Cisco has completed its acquisition of videoconferencing firm Tandberg for $3.3bn (£2.1bn), and all Tandberg products are now part of Cisco's Telepresence portfolio.
Marthin De Beer, senior vice president of the emerging technologies business group at Cisco, claimed that the enhanced products will help meet growing demand for video technologies.
"With the Tandberg product line now available as part of our portfolio through an even wider range of partners, we can offer a far broader number of products for increased interoperability between companies using this technology, " he said.
"By incorporating the Tandberg end-point products into our Telepresence architecture we can also create a range of new experiences for our customers that we can then make available through partners of both companies."
De Beer added that Cisco is placing itself at the head of a market that it believes will become integral to the future of business, and that the firm expects video traffic on the network to reach 90 per cent in the coming years.
"The collaboration market is already worth $34bn [£22bn] and this move positions us to play well in this market. It's always been Cisco's way to make big moves into markets that are in transition," he said.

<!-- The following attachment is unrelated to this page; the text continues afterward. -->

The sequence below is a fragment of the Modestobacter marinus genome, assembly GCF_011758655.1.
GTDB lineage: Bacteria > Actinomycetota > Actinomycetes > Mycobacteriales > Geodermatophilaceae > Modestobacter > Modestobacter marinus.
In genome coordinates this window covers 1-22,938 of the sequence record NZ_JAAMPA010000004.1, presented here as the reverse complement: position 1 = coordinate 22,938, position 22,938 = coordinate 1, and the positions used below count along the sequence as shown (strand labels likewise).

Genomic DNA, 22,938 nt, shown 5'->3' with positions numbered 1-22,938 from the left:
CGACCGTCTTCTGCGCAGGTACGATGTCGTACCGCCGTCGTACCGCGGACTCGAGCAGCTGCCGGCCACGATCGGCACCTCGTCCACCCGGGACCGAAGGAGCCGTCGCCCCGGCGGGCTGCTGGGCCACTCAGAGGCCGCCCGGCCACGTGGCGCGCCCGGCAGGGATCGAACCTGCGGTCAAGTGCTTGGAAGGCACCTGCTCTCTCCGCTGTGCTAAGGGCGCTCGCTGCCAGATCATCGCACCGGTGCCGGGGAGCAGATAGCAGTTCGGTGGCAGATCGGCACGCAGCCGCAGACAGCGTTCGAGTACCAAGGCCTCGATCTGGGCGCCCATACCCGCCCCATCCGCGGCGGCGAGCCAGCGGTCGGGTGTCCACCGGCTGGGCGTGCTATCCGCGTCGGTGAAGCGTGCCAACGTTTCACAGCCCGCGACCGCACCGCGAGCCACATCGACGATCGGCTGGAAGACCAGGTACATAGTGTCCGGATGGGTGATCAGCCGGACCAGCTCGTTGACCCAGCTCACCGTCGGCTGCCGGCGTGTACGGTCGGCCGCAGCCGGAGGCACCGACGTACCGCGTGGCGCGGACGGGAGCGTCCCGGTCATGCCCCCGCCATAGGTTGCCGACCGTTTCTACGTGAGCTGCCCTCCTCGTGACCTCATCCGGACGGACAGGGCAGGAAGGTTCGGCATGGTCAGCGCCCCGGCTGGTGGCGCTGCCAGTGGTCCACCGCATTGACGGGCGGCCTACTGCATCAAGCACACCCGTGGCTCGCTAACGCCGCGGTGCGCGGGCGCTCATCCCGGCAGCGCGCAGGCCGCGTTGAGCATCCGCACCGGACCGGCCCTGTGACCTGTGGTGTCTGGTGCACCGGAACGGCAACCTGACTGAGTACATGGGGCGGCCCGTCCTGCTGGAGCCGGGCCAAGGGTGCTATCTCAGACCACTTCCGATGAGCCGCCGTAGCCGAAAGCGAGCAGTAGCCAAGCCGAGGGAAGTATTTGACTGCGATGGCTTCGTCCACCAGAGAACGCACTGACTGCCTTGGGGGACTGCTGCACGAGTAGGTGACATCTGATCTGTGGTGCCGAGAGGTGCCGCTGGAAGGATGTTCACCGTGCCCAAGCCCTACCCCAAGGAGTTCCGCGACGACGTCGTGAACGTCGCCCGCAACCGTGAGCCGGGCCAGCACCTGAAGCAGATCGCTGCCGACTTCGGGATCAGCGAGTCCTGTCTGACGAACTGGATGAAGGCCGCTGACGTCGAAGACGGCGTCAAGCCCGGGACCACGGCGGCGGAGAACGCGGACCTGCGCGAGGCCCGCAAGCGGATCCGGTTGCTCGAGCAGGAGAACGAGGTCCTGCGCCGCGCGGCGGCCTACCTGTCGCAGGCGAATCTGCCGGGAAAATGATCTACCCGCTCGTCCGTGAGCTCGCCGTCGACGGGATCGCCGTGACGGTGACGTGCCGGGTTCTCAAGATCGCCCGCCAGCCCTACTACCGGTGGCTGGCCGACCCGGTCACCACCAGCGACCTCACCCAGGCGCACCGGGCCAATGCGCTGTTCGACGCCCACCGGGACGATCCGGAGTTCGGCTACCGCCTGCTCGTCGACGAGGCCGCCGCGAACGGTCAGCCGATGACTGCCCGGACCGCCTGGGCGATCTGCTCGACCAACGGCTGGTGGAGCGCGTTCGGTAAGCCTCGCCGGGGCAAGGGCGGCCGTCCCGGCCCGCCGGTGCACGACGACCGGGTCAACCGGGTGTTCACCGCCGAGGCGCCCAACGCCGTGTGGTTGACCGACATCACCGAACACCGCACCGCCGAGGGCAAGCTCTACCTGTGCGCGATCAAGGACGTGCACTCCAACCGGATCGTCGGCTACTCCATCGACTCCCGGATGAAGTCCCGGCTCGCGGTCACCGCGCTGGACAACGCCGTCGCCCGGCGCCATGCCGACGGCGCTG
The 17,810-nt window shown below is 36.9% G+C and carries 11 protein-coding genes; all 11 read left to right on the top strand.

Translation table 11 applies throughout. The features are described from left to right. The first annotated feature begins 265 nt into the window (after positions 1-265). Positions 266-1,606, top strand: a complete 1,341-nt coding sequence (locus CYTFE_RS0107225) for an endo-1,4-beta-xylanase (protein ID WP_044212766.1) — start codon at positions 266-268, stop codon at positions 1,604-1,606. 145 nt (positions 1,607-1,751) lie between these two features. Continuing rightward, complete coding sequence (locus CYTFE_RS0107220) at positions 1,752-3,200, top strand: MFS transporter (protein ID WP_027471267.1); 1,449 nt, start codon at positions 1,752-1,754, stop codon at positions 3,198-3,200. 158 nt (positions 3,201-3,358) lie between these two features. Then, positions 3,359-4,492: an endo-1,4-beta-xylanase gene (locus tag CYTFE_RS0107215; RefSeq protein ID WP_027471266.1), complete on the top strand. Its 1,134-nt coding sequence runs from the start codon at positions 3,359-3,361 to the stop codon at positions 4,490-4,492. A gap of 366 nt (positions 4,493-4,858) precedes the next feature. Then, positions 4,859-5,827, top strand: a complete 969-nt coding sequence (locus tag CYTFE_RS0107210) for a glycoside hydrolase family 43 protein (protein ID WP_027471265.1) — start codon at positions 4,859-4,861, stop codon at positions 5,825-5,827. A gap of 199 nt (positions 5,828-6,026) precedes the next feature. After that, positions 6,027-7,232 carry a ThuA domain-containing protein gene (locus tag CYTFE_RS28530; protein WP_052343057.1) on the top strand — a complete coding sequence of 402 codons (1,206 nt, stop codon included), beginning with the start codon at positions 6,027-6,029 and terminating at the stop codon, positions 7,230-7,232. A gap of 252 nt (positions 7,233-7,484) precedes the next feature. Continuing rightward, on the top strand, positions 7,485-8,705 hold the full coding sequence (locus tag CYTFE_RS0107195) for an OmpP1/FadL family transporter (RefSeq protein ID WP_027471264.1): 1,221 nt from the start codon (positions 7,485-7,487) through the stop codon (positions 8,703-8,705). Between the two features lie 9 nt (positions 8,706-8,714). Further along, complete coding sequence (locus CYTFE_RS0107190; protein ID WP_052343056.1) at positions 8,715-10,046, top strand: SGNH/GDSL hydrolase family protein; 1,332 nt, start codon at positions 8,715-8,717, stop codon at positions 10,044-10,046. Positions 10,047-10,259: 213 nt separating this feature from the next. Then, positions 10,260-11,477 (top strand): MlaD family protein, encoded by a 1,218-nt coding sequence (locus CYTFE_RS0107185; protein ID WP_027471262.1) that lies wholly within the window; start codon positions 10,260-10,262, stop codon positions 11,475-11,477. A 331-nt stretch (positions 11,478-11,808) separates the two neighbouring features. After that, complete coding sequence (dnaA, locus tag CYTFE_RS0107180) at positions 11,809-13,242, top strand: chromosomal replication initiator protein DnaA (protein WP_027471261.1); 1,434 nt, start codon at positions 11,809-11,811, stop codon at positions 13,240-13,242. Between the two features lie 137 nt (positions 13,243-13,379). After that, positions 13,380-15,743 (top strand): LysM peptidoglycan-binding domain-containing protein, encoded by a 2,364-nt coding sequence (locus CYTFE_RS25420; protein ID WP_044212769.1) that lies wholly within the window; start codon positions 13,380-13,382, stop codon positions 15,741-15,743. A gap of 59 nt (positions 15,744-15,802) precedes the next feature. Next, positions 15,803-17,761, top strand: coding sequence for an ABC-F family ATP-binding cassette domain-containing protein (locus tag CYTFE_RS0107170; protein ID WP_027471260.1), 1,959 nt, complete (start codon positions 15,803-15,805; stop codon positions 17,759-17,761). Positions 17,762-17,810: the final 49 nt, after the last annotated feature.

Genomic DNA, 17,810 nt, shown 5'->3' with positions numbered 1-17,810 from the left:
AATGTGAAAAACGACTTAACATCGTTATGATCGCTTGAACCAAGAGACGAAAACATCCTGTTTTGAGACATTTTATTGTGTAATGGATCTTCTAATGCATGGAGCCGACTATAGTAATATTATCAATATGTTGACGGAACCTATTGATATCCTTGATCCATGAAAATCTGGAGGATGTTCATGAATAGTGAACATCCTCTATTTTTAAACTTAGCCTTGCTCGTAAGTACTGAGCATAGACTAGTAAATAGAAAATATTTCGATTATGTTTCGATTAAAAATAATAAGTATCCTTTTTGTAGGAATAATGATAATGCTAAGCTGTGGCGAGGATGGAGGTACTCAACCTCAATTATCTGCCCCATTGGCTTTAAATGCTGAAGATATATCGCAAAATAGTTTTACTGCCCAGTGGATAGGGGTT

Fredrik Halvorsen, former chief executive of Tandberg and newly appointed senior vice president of the Telepresence technology group at Cisco, claimed that Tandberg customers will now get more from their existing investments.
"Starting today we will offer a bridged environment for interoperable communications between Cisco and Tandberg products, and within the next 12 to 18 months we will develop a complete integrated environment," he said.
"Combining the portfolios and using the network as a platform will enable us to do better things with this technology, such as any-to-any interoperability and improved scalability without compromising security and reliability."
Halvorsen also welcomed the launch of Cisco's telepresence interoperability standard, and said that Tandberg had been one of the nine videoconferencing and telepresence vendors to have licensed the standard so far.
De Beer added that the company is looking at 3D technologies that work without the need for glasses or even a 3D screen in an effort to bring the technology into the business space.
Halvorsen claimed that Tandberg had been inundated with requests about its video technology in light of the volcanic ash cloud over Europe.
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